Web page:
What to do when confronted with the failures of U.S. maritime protectionism? Call for more protectionism, of course. That, at least, is the apparent attitude of some members of Congress.
A notable aspect of the Jones Act debate is that the law’s supporters often admit, albeit tacitly, that it isn’t working very well. Rep. John Garamendi (D‑CA) is a case in point. Participating in a recent panel discussion at the Brookings Institution, Rep. Garamendi readily conceded the enervated state of U.S. shipbuilding. “What remain of the American shipyards”—approximately 300 shipyards have closed since 1983—consist of “mostly small shipyards,” according to the California Congressman, as well as a few large ones which are “producing ships for the Jones Act but not for the international trade.”
Rep. Garamendi also freely acknowledged that, beyond the decline in shipyards, the United States also suffers from a lack of merchant mariners. Should the federal government call upon U.S. merchant mariners to crew the ships needed to deploy and sustain U.S. forces in time of war, Rep. Garamendi said that current projections show it falling 2,800 short (A 2017 government report found the deficit to be 1,839. This, however, was a best‐case scenario assuming every mariner would be available and willing to sail).
This lack of mariners is no surprise given the steep decline in Jones Act‐eligible ships, which have fallen from 326 in 1982 to just 99 today. In sum, fewer shipyards are building fewer ships which in turn employ fewer merchant mariners. Everything is trending in the wrong direction.
But if you were expecting Rep. Garamendi to reconsider his support for maritime protectionism in the wake of such failings, think again. Not only does he remain an ardent defender of the Jones Act, Rep. Garamendi believes that the maritime industry’s salvation is to be found in extending similar provisions to other areas of maritime commerce.
Citing the example of similar laws in Russia, India, and China—those noted paragons of wise economic policy—Rep. Garamendi used his Brookings appearance to highlight a bill called the Energizing American Shipbuilding Act. This legislation, which he vowed to re‐introduce in a recent letter both he and Sen. Roger Wicker (R‑MS) sent to senior Trump administration officials, would mandate that 15 percent of liquefied natural gas (LNG) exports and 10 percent of oil exports be carried aboard ships that are U.S.-flagged, U.S.-crewed, and U.S.-built.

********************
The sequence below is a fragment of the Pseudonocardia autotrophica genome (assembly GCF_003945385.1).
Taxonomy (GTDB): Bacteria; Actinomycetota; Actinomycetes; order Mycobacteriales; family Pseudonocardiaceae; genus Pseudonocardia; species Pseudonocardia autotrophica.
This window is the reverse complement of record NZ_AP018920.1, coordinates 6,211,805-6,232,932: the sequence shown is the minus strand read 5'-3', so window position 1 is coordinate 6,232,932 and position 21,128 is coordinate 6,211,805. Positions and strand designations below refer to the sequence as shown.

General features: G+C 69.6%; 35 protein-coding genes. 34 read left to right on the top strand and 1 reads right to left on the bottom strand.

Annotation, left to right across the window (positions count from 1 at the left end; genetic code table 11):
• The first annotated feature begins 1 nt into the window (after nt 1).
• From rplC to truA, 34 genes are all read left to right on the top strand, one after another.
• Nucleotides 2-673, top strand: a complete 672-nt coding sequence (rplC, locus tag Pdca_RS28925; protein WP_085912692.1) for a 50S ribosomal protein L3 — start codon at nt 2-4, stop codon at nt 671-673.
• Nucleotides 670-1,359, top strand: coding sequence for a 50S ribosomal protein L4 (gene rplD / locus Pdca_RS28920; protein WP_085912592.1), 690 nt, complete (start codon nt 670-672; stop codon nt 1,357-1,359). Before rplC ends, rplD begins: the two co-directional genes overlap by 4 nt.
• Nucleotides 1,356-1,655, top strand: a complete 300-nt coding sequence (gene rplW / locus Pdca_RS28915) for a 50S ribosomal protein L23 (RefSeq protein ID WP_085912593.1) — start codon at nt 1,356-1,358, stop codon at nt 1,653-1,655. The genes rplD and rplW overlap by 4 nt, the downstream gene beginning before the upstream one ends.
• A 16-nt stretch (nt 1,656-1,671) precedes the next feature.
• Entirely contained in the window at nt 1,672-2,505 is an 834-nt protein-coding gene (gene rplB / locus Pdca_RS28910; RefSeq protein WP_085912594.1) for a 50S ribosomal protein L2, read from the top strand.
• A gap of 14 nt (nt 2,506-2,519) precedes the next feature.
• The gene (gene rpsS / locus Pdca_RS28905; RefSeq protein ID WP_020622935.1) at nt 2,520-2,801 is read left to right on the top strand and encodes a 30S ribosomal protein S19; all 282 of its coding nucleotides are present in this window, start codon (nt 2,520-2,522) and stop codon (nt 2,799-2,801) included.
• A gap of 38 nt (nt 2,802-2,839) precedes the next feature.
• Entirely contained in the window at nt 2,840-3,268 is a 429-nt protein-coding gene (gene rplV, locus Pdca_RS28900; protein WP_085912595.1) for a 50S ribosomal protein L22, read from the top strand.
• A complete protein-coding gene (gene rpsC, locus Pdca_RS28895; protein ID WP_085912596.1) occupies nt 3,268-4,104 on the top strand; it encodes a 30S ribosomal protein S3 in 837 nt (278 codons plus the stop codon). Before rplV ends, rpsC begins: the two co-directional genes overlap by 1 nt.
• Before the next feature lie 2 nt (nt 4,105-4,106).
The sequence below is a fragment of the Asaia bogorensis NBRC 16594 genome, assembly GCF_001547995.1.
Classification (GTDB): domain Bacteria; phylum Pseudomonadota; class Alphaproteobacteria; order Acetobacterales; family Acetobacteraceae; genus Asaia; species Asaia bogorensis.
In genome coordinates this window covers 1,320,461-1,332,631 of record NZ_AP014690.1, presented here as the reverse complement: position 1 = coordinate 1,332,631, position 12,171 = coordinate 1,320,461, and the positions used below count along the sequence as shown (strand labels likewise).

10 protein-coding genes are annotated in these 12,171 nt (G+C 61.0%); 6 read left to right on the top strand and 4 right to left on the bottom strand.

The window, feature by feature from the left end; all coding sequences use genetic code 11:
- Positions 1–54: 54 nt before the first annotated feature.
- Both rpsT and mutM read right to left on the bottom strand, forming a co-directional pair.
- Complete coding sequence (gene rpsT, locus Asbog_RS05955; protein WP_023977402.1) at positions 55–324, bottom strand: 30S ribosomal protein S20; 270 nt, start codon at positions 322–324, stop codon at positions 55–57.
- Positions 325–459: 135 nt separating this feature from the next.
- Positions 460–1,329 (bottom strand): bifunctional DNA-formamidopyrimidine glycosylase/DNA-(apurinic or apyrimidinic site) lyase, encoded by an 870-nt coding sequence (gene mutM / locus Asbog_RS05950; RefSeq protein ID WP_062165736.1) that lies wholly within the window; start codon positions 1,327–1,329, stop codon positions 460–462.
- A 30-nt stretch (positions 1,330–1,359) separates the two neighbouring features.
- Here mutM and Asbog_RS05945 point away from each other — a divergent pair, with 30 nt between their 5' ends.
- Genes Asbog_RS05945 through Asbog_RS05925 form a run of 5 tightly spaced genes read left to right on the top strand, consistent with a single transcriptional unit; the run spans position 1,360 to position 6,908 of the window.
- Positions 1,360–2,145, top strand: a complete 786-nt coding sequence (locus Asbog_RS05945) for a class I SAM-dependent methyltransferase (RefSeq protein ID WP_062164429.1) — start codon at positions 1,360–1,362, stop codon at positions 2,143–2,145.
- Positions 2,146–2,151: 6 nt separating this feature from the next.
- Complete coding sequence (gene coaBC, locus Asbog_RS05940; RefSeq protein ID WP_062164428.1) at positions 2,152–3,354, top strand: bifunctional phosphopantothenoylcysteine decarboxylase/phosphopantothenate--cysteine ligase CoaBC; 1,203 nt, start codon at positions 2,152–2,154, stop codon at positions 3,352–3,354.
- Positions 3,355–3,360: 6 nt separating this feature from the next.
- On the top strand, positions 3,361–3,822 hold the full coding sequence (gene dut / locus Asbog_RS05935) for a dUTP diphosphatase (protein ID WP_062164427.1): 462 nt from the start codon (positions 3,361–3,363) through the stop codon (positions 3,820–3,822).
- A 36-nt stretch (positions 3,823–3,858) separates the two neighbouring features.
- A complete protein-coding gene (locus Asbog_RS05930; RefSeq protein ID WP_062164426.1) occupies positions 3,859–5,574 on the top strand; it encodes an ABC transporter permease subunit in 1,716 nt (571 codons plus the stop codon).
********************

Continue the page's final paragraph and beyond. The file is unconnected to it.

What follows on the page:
This bill, if passed, would be a disaster.
Such requirements essentially amount to a giant tax upon U.S. energy exports that would make them less attractive to foreign buyers. But don’t take my word for it. According to a 2015 Government Accountability Office report on the subject, requiring U.S.-built-and-flagged carriers to transport U.S. LNG would “be associated with about 24‐percent higher shipping rates if all of the additional cost were passed on to the buyer.”
That’s in large part due to the vastly higher cost associated with producing an LNG carrier in the United States compared to foreign shipyards. In fact, the GAO estimates that a U.S.-built carrier could cost up to $675 million (the precise cost is unknown as no such vessel has been built in the United States since 1980) while one can be built in South Korea for $175 million. Furthermore, even a U.S.-built LNG carrier may still need to rely extensively upon South Korean expertise. As the GAO pointed out in its analysis, one of the U.S. shipyards it spoke with admitted that building an LNG carrier might require hiring “250 to 300 skilled Korean workers for the duration of the build time to ensure the work is done correctly.”
David Ricardo is no doubt spinning in his grave.
But it gets worse. While Rep. Garamendi’s bill lacks the Jones Act’s U.S. ownership requirement, in one key way it is actually more draconian than the 1920 law. Under the Jones Act, the domestic‐build requirement is considered to be satisfied if “major components of the hull and superstructure” are fabricated in the United States. The Energizing American Shipbuilding Act, however, extends this requirement to items such as engines and propellers that are almost invariably imported when constructing a Jones Act‐eligible commercial ship.
A list of the key machinery used in Daniel K. Inouye, a Jones Act containership launched last year, for example, reveals a huge reliance upon foreign components:
Replace foreign components with domestic ones and the cost of building an LNG carrier will no doubt further balloon. Indeed, if such restrictions are imposed the GAO’s upper estimate of $675 million to build a U.S. LNG carrier may well prove overly optimistic.
The Jones Act is premised upon the unwritten bargain that in exchange for the costs of protectionism it will ensure a strong U.S. merchant marine. But while the law has produced very real costs, it has manifestly failed to generate its promised benefits, with the United States experiencing a long downward trend in shipyards, ships, and the mariners that crew them. Rather than admit to any shortcomings in current policy, however, Jones Act defenders seize upon these very failings to justify or even strengthen them. This is “heads I win, tails you lose” logic at its worst.
The U.S. maritime industry isn’t being protected, it’s being poisoned. It isn’t being spared from foreign competition but deprived of it. And the results are entirely predictable. Protectionism has been tried, and protectionism has failed. It’s time for a change in course.